“We started to see an end to the tunnel,” said Josi Hamill, a nurse ICU manager. “Everyone was getting really excited. We were down to one to two COVID patients in our unit.”
Then the numbers began to rise again. It’s not as bad as it was last spring, when as many as two-thirds of the hospital’s coronavirus patients were in the ICU. Now, it’s about a quarter — the remainder are not sick enough to need ICU care and are being treated in a general unit two floors up.
But the rise in coronavirus patients brought for nurses an unwelcome return to stresses they had hoped to leave behind. And it was up to Hamill and other hospital leaders to help the staff rise to the renewed challenge.
“Just reminding the nurses that we’ve already done this fight. We have to keep going,” she said. “We have to treat our community. And it is a really hard time. It does bring up some really sore memories for nurses.”
Hamill said the hospital has created a mentorship program and other peer-support efforts to help with the emotional toll of caring for the pandemic’s sickest. The hospital has also brought in more behavioral health specialists to look after the needs of the staff.
But, beyond the toll the pandemic has taken on nurses and doctors, Hamill most wishes people could see the toll it takes on patients.
The hospital continues to restrict visitors for coronavirus patients in the ICU — the risk of spreading the infection is just too great, meaning patients are battling the virus without their loved ones there beside them.
“So you’re fighting the fight now with a bunch of strangers,” Hamill said. “We become your family as nurses. But you don’t get your loved one to hold your hand.”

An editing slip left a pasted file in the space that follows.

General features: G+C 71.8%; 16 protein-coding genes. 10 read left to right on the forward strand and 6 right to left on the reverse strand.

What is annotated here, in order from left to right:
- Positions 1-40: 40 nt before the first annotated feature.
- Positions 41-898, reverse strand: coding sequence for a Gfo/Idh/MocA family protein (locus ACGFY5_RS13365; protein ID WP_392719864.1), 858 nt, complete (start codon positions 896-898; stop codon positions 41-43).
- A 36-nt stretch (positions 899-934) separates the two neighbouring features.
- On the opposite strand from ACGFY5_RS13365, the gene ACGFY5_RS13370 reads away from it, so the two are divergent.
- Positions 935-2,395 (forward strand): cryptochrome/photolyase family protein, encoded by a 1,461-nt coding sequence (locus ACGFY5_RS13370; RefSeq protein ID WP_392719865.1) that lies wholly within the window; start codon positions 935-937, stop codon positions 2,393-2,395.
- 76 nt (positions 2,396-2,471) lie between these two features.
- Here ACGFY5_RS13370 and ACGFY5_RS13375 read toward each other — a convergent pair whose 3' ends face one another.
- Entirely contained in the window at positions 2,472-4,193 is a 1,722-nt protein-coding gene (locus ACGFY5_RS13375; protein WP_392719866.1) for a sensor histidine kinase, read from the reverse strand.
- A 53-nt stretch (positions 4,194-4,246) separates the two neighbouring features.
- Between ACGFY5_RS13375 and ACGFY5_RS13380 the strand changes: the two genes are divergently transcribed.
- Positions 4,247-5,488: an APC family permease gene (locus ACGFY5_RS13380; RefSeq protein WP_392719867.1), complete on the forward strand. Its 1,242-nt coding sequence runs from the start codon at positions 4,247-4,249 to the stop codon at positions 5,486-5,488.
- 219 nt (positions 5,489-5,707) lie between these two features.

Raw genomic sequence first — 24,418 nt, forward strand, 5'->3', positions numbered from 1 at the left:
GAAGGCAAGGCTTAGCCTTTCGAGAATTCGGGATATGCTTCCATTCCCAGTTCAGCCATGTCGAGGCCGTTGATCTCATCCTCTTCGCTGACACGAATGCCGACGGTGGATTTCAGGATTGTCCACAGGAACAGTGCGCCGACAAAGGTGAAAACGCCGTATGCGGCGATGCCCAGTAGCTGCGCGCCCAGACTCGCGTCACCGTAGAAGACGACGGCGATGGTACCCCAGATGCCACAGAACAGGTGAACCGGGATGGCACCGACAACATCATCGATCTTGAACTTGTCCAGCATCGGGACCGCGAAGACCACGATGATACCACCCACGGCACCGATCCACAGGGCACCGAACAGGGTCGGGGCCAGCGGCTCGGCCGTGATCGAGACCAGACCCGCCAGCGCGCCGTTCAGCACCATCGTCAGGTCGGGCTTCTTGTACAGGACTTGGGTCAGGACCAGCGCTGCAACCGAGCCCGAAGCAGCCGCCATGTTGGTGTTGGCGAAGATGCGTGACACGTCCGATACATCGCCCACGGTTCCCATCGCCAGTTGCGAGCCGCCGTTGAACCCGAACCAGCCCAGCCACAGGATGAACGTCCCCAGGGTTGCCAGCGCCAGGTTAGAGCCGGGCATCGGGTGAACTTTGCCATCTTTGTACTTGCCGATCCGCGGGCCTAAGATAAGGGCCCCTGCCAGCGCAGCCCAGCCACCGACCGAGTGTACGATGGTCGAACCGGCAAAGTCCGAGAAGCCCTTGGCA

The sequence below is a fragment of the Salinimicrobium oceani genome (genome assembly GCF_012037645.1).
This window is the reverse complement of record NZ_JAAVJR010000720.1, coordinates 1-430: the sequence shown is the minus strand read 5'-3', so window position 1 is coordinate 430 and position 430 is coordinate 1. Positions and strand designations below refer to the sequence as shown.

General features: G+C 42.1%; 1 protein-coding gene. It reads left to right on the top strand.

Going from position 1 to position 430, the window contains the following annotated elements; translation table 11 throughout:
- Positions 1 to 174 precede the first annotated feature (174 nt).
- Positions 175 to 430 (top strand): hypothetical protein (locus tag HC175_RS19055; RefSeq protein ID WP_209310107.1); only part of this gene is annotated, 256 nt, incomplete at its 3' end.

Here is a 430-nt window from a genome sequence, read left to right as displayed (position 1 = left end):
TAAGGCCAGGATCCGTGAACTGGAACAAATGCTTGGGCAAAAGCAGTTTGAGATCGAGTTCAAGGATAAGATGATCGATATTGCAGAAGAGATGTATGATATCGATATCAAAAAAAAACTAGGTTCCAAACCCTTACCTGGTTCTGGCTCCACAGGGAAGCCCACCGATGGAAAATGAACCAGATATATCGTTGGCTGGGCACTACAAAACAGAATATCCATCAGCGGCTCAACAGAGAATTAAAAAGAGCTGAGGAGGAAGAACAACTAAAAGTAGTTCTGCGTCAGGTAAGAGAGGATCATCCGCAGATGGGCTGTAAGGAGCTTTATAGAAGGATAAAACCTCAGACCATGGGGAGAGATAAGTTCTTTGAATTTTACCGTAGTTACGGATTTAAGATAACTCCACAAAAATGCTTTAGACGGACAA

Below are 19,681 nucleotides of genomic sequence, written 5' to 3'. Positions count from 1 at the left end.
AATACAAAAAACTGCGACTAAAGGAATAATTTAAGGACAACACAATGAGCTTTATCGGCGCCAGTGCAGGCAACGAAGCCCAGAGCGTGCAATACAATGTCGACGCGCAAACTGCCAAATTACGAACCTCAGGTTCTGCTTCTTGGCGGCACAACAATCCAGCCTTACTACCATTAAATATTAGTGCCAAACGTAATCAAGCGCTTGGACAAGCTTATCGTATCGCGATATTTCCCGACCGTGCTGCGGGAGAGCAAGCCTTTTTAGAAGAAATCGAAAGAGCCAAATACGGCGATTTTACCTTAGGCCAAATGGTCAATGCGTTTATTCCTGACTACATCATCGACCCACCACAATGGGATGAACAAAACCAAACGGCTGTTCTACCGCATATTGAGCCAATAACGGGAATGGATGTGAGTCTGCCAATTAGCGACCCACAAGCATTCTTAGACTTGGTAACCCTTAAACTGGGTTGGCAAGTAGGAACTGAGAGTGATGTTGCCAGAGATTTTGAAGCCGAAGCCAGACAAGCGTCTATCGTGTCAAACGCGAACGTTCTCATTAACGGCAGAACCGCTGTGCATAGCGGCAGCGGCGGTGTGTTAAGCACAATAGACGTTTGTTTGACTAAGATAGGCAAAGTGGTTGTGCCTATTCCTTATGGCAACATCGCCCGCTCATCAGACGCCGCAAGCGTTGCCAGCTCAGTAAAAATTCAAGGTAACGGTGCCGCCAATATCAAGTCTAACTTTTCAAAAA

Patients say their goodbyes to family over video calls before being placed on a ventilator. If they get better, they wake up in a room filled with people covered in protective gear, with wires and tubes attached all over their own bodies. While they were under, every day for their families was agony.
“They didn’t realize that COVID was that bad,” Hamill said.
Every time Moss enters a coronavirus patient’s room at CU Hospital, he performs a solemn ritual.
N95 mask, gown, gloves, face shield, second pair of gloves — the practiced routine of preparing to treat the highly infectious. He estimates that the process of putting on the gear adds an extra 5 minutes per patient visit. When he’s finished, he said he feels like a knight suited in armor.
“I’ve done it so many times I have it down to an art,” he said.
And, then, when he leaves the patient’s room, he needs to take the gear off, carefully so as to not contaminate the hallway outside. Another 5 minutes.
Multiplied over a dozen or so patients, Moss said just the donning and doffing of personal protective equipment can add a couple hours to the work day. He says most people are working days that stretch to 13 hours now. Doctors are scheduled for shifts of seven consecutive days.
Moss said he worries about what all this accumulated fatigue and anguish will mean for the health care system. Will doctors and nurses quit? No matter how dedicated you are to caring for patients, you eventually will need to take care of yourself. And feelings of burnout, he said, are at an all-time high.
“What people have done over the last 18 months has been heroic,” Moss said. “We thought we were over it, and we’re not. I think it’s going to be very difficult for people to continue at the pace that we’re on.”
On Tuesday, there were 221 people at UCHealth hospitals across the state with COVID-19, a curve climbing upward with no peak in sight.
“I’m afraid at some point,” Moss said, “people are going to say, ‘Enough. I can’t do this anymore.’”